Inside Baseball

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(1).  Usually unseen, behind the scenes or behind the curtain dealings (in other words, the way real business gets done).


“I don’t know, Tom…I think Jim’s playing inside baseball on the Simmons deal…he knows something.  Let’s get Niedermeyer on this…he’s a sneaky little….”


Props to Bob D. for the submission.



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(1).  A word that compares an individual who excels in their particular field to Luke Skywalker, Yoda, and that other guy Samuel L. Jackson played in the awful Star Wars prequels. When you need your payday loan to be cheap, you go to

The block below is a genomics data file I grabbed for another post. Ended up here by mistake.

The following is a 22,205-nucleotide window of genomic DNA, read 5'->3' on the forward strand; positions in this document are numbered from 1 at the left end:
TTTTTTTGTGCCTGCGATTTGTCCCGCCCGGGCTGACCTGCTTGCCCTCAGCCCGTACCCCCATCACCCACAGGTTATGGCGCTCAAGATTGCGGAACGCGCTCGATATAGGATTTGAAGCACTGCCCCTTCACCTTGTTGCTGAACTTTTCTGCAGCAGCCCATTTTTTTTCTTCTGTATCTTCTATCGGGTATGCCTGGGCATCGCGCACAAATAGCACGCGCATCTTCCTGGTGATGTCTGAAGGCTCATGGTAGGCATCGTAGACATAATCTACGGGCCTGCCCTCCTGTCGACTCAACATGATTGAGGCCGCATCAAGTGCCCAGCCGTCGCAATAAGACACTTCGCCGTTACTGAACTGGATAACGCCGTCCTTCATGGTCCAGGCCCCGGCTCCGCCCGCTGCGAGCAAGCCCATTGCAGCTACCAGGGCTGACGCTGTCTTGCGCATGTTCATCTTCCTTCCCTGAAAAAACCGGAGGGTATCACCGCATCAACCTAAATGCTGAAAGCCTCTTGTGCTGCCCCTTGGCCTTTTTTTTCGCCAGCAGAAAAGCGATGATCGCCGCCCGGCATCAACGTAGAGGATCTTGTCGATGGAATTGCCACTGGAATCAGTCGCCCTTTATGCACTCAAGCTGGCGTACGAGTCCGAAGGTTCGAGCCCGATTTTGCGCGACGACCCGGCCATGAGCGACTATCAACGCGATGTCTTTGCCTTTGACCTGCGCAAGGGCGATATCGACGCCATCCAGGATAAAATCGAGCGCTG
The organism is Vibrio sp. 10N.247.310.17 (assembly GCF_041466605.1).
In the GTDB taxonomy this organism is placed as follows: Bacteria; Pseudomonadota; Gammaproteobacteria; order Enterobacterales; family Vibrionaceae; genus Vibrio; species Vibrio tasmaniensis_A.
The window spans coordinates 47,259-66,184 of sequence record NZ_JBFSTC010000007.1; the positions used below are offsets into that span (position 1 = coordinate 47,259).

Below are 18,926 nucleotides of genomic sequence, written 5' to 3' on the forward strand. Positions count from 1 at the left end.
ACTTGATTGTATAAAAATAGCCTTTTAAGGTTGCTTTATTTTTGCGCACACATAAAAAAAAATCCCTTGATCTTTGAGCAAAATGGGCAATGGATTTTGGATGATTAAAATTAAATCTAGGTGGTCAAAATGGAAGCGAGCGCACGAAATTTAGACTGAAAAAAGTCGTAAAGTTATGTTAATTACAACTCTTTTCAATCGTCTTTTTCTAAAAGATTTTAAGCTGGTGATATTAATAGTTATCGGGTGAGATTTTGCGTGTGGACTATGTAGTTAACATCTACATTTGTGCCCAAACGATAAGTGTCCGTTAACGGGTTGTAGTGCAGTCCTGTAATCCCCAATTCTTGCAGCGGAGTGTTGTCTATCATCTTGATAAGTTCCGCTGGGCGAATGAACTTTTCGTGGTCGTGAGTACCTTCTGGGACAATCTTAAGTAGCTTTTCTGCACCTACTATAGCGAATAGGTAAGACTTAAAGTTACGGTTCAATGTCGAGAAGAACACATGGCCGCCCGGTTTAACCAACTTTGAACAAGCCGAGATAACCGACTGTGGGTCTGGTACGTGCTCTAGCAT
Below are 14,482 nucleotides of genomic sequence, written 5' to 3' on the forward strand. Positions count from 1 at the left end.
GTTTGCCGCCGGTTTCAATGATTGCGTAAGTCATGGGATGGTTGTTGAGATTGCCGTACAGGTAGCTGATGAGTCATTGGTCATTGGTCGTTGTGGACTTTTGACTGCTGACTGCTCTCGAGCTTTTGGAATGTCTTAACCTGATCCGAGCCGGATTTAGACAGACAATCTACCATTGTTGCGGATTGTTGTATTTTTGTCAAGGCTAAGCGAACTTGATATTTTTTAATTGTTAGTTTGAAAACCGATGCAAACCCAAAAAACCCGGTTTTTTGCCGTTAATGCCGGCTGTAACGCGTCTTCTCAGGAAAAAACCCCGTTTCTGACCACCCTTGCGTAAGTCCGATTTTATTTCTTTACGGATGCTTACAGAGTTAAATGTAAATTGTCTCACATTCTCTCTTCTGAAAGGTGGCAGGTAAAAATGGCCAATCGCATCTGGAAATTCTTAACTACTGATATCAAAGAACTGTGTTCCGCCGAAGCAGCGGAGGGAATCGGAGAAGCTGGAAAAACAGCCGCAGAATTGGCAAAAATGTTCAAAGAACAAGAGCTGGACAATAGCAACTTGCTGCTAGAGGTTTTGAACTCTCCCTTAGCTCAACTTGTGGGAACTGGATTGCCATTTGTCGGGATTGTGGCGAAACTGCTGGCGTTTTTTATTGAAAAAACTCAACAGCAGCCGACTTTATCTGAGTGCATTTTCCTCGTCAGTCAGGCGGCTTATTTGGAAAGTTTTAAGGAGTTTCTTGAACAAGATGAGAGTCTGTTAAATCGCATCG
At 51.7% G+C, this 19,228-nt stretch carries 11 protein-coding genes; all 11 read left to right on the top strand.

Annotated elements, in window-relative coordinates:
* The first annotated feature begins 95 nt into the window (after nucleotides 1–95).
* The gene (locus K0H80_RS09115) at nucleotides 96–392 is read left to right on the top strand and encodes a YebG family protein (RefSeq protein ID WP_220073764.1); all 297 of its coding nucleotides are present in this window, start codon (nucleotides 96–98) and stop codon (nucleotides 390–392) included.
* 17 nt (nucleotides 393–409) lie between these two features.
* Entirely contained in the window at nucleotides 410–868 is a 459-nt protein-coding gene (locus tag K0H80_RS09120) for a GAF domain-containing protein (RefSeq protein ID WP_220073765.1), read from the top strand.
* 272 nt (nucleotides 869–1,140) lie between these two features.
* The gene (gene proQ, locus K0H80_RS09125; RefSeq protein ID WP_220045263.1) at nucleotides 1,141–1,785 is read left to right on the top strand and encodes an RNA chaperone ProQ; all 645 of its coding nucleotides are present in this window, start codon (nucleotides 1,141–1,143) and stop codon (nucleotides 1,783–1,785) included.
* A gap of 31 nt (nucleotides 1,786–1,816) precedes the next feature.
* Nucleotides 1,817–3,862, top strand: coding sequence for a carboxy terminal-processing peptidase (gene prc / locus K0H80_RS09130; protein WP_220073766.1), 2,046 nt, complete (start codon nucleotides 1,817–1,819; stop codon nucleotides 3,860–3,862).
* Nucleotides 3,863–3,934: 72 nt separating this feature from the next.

“Pat here is our resident SEO jedi and by far the best option to achieve your websites organic goals.  So these other guys aren’t the agency you’re looking for, move along.”



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(1).  To work on multiple tasks or assignments at once (see balls in the air), often used during stress-induced nervous breakdowns occurring after a new, unexpected additional assignment has been given.


“I’m juggling so many things right now, I can’t take it!  If Fred gives me one more thing to do, I’m going to go postal!”


Jump Ship

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(1).  To quit your job after learning (or strongly suspecting) your company is going down.


“So, I heard Aaron jumped ship last week.  That’s the second guy to go in the last two weeks!  And guess who’s getting all their accounts?  Go on, guess!”


Jumping Off Point